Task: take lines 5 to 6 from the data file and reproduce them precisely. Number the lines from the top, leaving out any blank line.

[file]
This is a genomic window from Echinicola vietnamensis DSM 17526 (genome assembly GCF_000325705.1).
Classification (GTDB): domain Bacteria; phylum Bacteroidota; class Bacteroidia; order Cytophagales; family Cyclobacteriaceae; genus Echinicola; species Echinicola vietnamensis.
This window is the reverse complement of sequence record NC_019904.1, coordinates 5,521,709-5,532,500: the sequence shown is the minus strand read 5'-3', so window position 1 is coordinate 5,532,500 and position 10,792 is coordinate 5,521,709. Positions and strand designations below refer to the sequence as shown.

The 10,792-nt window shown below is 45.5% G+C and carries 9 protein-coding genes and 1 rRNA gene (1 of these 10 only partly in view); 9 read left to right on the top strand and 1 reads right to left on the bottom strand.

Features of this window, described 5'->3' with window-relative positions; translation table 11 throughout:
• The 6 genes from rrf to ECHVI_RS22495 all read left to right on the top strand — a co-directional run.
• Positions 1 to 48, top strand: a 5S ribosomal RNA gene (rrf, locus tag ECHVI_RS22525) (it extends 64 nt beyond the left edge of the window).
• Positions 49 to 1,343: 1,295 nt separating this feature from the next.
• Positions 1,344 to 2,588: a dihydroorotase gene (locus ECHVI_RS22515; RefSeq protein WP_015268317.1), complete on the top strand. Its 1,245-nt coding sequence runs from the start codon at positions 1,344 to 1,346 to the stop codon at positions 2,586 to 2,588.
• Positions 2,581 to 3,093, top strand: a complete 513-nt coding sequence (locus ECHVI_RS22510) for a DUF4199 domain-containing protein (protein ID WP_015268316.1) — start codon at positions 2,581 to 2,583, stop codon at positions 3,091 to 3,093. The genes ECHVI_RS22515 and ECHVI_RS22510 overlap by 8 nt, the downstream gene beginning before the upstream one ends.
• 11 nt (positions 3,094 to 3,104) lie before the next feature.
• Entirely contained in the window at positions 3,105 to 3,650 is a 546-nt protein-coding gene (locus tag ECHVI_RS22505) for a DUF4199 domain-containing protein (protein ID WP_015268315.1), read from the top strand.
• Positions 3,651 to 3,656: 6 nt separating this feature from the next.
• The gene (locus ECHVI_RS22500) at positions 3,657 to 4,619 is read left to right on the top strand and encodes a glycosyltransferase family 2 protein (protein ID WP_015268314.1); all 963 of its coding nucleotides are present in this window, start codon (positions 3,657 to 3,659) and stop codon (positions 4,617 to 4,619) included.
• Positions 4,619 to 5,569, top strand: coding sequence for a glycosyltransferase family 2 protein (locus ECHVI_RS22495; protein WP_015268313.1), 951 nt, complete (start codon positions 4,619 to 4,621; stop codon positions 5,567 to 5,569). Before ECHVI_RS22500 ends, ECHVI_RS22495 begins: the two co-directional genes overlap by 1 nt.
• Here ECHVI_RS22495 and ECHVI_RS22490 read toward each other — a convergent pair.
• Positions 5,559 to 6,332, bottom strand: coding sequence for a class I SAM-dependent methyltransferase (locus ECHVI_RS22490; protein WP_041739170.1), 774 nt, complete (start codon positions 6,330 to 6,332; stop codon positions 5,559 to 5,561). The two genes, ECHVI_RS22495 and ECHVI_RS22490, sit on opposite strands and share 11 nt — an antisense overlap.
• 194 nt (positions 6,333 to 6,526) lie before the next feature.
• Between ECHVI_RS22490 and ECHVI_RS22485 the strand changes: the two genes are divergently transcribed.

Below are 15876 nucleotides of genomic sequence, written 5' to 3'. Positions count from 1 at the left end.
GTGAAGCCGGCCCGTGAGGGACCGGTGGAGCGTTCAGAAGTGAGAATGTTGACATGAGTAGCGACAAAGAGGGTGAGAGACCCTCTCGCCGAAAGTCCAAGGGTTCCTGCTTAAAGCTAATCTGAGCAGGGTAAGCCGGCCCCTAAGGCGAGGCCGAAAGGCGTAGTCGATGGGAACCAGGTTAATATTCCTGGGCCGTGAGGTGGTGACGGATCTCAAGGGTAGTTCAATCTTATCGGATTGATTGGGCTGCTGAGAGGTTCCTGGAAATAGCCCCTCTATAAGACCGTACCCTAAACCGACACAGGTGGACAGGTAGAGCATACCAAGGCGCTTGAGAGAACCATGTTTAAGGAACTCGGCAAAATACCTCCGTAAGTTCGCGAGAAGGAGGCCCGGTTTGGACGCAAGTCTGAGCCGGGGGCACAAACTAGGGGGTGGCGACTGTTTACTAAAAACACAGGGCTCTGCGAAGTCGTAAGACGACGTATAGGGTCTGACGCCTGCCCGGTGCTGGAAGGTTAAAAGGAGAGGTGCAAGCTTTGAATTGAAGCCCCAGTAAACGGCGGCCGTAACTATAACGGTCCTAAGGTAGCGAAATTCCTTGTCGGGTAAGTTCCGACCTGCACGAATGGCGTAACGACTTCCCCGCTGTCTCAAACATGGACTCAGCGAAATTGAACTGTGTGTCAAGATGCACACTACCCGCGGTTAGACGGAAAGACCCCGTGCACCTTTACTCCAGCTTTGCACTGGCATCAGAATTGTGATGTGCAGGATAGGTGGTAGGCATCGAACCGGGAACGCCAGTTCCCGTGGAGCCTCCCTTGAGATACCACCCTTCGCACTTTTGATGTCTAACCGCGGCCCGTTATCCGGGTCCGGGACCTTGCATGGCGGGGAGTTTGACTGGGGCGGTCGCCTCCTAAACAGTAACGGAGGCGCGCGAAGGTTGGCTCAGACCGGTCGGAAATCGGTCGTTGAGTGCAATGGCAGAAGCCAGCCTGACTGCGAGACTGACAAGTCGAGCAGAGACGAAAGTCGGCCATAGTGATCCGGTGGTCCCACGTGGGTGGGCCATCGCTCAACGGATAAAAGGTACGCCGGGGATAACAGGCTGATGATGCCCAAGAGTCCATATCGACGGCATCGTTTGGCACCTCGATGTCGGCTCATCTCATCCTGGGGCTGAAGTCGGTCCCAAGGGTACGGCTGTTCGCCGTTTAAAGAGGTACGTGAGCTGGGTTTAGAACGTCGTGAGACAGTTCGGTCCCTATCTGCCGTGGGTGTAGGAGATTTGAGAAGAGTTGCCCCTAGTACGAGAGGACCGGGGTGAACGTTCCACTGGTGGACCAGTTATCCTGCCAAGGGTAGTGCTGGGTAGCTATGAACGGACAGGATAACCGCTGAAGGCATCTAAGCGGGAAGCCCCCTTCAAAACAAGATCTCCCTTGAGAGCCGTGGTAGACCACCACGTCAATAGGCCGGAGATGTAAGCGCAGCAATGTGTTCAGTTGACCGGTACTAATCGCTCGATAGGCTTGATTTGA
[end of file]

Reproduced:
Features of this window, described 5'->3' with window-relative positions; translation table 11 throughout:
• The 6 genes from rrf to ECHVI_RS22495 all read left to right on the top strand — a co-directional run.